Supplement feeding your Guinea Pig

Supplement feeding your Guinea Pig

Supplement feeding your Guinea Pig

If you own a guinea pig (or several), I'm sure you can appreciate their extraordinary love for food, as you hear their little wheeks every time the fridge opens or bag crinkles.... If a guinea pig stops eating or turns their nose up when offered their favourite food, you know there is an issue (for example pain or illness), and quick observation and the addition of supplement feeding could be the difference between life or death for your furry companion. 

Guinea pigs have very complicated gastrointestinal systems, and rely on a consistent source of high fibre food for normal digestive function to take place. Guinea pigs are known as hindgut fermenters meaning most of their food travels quite quickly through the stomach and small intestine until it reaches a part of the digestive tract called the caecum. This is where most of the digestion and extraction of nutrients takes place. 

If you notice your guinea pig has stopped eating or is having difficulty eating, it is important to book a vet appointment asap, as inappetence usually indicates a serious underlying illness, a source of pain, or severe dental disease` physically stopping your guinea pig from being able to chew. When your guinea pig stops eating, their digestive tract slows down or may even stop, resulting in a painful and life threatening condition called GI Stasis. 

As a guinea pig owner, we always recommend having some supplement feed and syringes on hand in your guinea pig emergency kit. Two products we recommend are Oxbow Critical Care Herbivore and Burgess Dual Care. 

These products are also great options to help assist feed your guinea pigs after recovering from surgical procedures encouraging normal gut motility and function after undergoing an anaesthetic.  


The first thing you need to do is prepare the supplement feed - depending on which product you use there will be instructions on the product packaging regarding how much water you need to add, in order to mix to the correct concentration. It is very important to follow these instructions as not enough water will make it difficult to syringe, however too much water will result in diluted feed and a reduced amount of nutrients received by your piggy.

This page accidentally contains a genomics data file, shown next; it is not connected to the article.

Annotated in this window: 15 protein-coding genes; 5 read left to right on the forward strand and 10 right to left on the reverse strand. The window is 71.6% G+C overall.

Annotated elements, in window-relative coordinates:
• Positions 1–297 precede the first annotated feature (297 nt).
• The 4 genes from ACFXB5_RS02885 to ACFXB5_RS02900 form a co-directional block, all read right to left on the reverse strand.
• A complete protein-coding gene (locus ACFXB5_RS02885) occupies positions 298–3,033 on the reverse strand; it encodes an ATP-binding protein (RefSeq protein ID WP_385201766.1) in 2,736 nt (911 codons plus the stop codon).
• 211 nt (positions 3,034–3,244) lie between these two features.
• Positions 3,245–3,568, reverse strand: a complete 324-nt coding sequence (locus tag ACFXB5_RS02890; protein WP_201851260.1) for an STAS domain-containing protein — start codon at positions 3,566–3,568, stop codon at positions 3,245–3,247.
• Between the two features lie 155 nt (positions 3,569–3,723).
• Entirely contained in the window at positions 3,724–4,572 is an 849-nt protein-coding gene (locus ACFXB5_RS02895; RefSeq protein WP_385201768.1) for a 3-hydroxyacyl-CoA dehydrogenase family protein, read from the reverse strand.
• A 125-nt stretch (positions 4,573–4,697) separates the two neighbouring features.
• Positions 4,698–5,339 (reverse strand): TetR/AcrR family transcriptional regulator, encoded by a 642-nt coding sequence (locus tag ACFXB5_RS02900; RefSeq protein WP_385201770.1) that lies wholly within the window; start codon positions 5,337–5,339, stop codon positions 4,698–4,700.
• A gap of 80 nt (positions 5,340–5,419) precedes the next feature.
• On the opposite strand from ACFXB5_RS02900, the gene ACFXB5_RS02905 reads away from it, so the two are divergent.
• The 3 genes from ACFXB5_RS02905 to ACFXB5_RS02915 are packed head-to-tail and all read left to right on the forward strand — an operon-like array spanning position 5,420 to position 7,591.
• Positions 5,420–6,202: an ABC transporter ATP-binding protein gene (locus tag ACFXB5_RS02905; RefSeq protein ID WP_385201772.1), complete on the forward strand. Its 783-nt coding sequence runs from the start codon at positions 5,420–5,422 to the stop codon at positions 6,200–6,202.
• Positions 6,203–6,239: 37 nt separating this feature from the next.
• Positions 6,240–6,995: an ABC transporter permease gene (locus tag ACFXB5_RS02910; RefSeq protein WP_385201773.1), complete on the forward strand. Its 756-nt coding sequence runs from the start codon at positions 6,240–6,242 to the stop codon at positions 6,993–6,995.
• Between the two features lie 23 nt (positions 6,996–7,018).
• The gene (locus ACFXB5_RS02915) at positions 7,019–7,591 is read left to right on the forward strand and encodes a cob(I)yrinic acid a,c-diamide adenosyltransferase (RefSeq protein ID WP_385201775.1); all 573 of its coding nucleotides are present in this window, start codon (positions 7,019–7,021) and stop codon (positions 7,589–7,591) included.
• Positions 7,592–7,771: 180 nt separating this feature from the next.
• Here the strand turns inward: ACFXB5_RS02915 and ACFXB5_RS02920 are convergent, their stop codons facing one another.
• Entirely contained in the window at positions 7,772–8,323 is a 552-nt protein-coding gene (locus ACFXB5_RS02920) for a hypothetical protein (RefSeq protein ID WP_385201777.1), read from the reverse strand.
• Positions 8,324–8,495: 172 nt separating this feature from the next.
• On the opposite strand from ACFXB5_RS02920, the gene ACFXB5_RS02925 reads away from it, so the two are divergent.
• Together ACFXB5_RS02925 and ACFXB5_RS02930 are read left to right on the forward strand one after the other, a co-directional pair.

The daily requirements will also vary on product differences and the weight of your guinea pig, and should be fed over 5-6 meals per day. On average, an adult 1kg guinea pig will require about 50ml of supplement feeding per day. 

 How to assist feed your guinea pig:

Guinea pigs can be resistant to assisted feeding, especially to start with, so it is important to keep them calm, comfortable, and adequately restrained. Wrapping them in a towel can help. 

The syringe should be placed behind the front incisors, into the side of the mouth, with a slow and gentle push of the plunger. Only small amounts of food should be syringed at a time, approximately 1-2mls, allowing time for your guinea pig to chew and swallow the food in between without choking or aspirating. 

We recommend weighing your guinea pig regularly on a small set of scales (kitchen scales work great) to monitor for any weight loss. 

Risks of assisted feeding:

Unfortunately assisted feeding your guinea pig does not come without risk. Aspiration of the supplemented food into the respiratory tract and lungs is one of the most common and life threatening complications, often resulting in pneumonia and breathing difficulties. Aspiration occurs when guinea pigs are fed too much too quickly, overfilling the mouth, not allowing enough time to chew and swallow, or using too much force on the syringe plunger.

The most important take home message is to be patient, and feed slowly and gently. 
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